Redskins Macarons

Redskins were the bomb and I loved them as a kid and now as an ‘adult’. It got to the point that when I had braces that I broke a bracket from eating them. Some more good news was that I’ve been making macarons without a food processor for a while. When I was rummaging through the cupboards I found a tiny grinder that is an attachment to my stand mixer. Man this tiny baby made such a difference to my macaron shells – they are shiner, smoother and so good looking. I’ve been missing out.

The macaron shells are made from the same recipe that I’ve used for my rose macarons and popcorn macarons. The redskin filling is kinda like a ganache but becomes sticky and chewy from the redskins added. When I ate the redskin filling by itself it tasted sooooo good but after filling the macarons and leaving them in the fridge for a day, it was less of an intense redskin flavour. My hunch is that the flavour was absorbed into the shell which resulted in the filling to be more tamed. I’ve increased the amount of redskins in the recipe below for more of a redskin flavour the next time I bake them. I won’t leave you guys hanging for too long – here’s the redskins macaron recipe below. Enjoy :)


Redskins Macarons

Macarons recipe adapted from Not Quite Nigella’s site with the recipe from Jean-Michel Raynaud

Redskins filling by Hayden Whiting

Makes 12 – 14



75g almond meal

75g pure icing sugar

1 egg white + 1 egg white (in separate bowls and ensure eggs are at room temperature)

75g caster sugar

20ml water

5 or 6 drops of red food colouring (gel)


Redskins Filling

55g thickened cream

60g white chocolate, broken into small pieces

70g redskins, have each redskins twisted into quarters



  1. Using a food processor, process the almond meal and pure icing sugar until a fine powder is formed.
  2. Sift the almond meal and pure icing sugar into a bowl – throw away any parts that can’t fit through the sifter. Set this aside.
  3. Mix egg white with food colouring and set aside.
  4. Combine caster sugar and water in a saucepan on medium heat (ensure sugar is damp).
  5. Once sugar and water has reached 50°C on a candy thermometer, begin whisking the egg whites (not coloured) with an electric hand whisk until they reach soft peaks.
  6. When the sugar syrup reaches 118°C remove from heat and wait for the bubbles to stop (few seconds). Pour it in a thin stream slowly into the egg whites while still whisking the egg whites. Whisk until the meringue is warm and forms stiff, glossy peaks (around 8 minutes).
  7. In a separate bowl, mix almond meal and pure icing sugar with the coloured eggwhite until you get a smooth paste.
  8. Fold a third of the meringue to the almond meal mixture and then fold the rest of the meringue in.
  9. Lift some of the batter and slap it on the side of the bowl – this removes the air from the batter to get it the right consistency. To test if your batter is ready, lift the spatula out of the bowl and try draw a figure “8” / number 8 (check out this video to see the batter at the right stage). Stop once you get to this stage.
  10. Fill the batter into a piping bag with a 1cm round tip. I use a large cup to stand my piping bag when I fill it.
  11. Line baking tray with a stencil below it (I found mine online years ago but the one I use has a 4cm diameter circles with the circles 2cm apart).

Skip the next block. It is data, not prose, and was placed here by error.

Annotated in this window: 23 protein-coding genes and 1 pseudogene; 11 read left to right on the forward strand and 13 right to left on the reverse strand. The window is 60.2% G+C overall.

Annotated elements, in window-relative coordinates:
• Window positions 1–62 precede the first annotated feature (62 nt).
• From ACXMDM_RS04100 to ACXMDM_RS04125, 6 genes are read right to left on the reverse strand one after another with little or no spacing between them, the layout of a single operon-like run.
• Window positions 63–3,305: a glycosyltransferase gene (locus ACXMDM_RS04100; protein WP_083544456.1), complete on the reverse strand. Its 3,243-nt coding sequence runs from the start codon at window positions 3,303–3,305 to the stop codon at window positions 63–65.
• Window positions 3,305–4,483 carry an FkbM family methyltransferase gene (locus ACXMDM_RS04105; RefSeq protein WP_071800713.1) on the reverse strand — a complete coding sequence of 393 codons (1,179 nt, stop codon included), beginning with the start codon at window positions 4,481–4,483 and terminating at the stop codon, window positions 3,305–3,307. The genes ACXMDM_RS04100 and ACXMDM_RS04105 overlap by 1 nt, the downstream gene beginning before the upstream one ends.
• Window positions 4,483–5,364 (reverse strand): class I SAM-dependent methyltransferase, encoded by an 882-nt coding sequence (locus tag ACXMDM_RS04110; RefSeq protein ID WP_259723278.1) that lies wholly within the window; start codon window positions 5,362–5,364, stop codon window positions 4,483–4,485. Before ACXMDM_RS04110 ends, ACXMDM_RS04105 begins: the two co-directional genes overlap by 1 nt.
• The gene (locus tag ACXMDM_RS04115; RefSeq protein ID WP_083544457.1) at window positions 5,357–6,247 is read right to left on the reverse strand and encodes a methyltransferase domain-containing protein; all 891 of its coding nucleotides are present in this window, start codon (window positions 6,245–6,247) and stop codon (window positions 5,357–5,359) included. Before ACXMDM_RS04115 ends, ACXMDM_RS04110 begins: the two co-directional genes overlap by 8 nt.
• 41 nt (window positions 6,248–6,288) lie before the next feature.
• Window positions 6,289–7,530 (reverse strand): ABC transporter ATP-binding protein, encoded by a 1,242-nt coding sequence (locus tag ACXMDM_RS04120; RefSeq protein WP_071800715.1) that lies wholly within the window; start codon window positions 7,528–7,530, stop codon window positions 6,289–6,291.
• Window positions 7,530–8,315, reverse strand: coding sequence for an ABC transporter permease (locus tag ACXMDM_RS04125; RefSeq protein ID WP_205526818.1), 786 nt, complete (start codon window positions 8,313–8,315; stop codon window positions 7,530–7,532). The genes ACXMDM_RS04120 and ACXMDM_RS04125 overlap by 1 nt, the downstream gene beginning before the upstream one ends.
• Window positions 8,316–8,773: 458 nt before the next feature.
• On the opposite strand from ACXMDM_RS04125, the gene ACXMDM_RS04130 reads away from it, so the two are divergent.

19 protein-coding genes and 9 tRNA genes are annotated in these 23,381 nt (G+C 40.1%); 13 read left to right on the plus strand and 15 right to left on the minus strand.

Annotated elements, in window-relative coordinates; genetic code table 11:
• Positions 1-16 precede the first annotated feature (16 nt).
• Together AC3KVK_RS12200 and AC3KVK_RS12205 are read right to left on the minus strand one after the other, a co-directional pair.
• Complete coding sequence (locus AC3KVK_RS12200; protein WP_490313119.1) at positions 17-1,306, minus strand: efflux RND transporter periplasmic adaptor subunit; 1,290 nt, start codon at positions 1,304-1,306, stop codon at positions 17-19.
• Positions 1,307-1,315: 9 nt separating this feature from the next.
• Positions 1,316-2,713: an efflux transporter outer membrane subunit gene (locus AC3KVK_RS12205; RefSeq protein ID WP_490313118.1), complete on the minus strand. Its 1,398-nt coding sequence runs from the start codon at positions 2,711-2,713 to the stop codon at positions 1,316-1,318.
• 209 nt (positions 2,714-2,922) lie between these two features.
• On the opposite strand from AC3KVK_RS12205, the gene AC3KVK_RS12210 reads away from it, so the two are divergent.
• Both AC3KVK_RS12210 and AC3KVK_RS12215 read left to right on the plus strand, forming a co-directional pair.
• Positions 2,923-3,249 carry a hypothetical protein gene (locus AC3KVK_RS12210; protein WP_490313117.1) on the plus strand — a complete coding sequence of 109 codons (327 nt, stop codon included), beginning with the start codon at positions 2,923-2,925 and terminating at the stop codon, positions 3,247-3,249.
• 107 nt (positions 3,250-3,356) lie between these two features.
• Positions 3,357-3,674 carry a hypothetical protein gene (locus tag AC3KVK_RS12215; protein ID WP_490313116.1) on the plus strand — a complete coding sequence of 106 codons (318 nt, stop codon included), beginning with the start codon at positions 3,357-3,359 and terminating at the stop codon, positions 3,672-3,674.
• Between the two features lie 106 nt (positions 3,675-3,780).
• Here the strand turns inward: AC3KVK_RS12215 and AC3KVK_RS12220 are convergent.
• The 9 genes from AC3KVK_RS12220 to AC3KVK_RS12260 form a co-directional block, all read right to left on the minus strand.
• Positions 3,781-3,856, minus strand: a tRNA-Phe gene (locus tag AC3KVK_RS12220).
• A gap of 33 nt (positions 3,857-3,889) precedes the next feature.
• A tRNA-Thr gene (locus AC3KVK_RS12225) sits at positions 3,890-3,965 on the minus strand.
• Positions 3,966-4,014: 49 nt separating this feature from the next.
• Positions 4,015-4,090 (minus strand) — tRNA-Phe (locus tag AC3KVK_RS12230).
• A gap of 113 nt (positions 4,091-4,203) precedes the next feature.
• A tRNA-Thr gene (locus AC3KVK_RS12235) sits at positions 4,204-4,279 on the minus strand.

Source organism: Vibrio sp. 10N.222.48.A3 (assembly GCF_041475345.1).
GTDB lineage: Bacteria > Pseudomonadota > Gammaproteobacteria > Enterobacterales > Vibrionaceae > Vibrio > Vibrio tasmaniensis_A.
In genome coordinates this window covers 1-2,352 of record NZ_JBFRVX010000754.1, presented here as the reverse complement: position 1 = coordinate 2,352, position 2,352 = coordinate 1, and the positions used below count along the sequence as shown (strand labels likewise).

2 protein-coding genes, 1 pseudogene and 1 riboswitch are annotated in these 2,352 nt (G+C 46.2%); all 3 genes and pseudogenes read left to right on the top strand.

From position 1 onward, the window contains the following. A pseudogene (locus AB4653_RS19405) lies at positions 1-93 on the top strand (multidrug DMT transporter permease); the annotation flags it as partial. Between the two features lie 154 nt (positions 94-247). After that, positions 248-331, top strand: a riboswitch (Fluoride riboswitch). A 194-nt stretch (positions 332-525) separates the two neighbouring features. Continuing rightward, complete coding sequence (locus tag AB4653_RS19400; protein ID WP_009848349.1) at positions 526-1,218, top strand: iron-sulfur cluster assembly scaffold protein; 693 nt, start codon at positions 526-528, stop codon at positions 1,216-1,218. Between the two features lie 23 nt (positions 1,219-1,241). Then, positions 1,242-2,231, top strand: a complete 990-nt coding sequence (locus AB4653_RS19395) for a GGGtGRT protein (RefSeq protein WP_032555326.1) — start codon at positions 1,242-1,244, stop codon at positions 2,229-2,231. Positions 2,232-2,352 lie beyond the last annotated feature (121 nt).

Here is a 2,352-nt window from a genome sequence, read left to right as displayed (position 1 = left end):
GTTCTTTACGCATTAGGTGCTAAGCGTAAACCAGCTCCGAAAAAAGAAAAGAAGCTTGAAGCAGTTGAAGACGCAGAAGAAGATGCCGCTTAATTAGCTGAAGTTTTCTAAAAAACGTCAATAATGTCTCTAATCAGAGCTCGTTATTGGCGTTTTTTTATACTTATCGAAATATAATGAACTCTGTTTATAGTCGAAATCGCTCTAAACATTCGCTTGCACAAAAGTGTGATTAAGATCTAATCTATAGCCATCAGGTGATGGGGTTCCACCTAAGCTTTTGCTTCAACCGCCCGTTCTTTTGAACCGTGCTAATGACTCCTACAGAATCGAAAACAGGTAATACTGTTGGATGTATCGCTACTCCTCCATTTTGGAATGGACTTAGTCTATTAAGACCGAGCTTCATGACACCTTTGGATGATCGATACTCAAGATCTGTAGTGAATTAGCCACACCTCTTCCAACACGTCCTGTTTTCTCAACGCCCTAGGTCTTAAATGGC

12. Pipe batter onto the baking paper – I usually have the piping bag vertical and about 1cm from the baking paper. Aim the piping tip to be at the center of one of the stencil circles. When you pipe the batter will spread and form a circle. If you have a little tip at the top after piping it should sink back into the batter after a while if you have made your batter correctly (you can wet a finger and gently push the tip down but the macarons may not turn out right when you cook them. Alternatively you could scrap all the batter and fold until you get the right consistency).
  13. Lightly rap the baking tray a few times on a kitchen towel that’s on the kitchen bench.
  14. Use a toothpick to poke out all the air bubbles left in the batter.
  15. Leave the trays at room temperature for 30 minutes AND until nothing sticks to your finger when you gently touch them (this forms a skin which helps develop feet on your macaron). They should also look less shiny and duller in colour.
  16. Preheat oven to 130°C fan forced and bake for 15-18 mins (heat source is from the bottom with a link to the reason why in the resources section). If you want to check if your shells are done, lift one off and if it’s sticking to the baking paper pop the tray back in for a few more minutes. I also sacrifice one macaron shell and break it apart to see if it’s set inside.
  17. Cool the macarons on the trays. Pair the shells up according to size.


To make redskins filling and assemble:

  1. Place white chocolate in a medium bowl.
  2. Place redskins pieces and cream into a small saucepan.
  3. On low heat, wait and stir occasionally until the redskins have melted.
  4. Pour redskins and cream mixture over chocolate. Using a spatula stir until chocolate has melted.
  5. Press cling wrap on to the surface of the mixture.
  6. Pop into the fridge for at least an hour to set.
  7. Fill piping bag with redskin filling (I use the same circular nozzle as for the macaron) and pipe onto half of the macaron shells. Do not pipe on too much otherwise the filling will drip down and shells will slide off each other (yes this happened to me :3).
  8. Place macarons in fridge for 24 hours for flavours to develop. Remember to store them in an airtight container and to bring them to room temperature when you are about to eat them.



Redskins Macarons

Related posts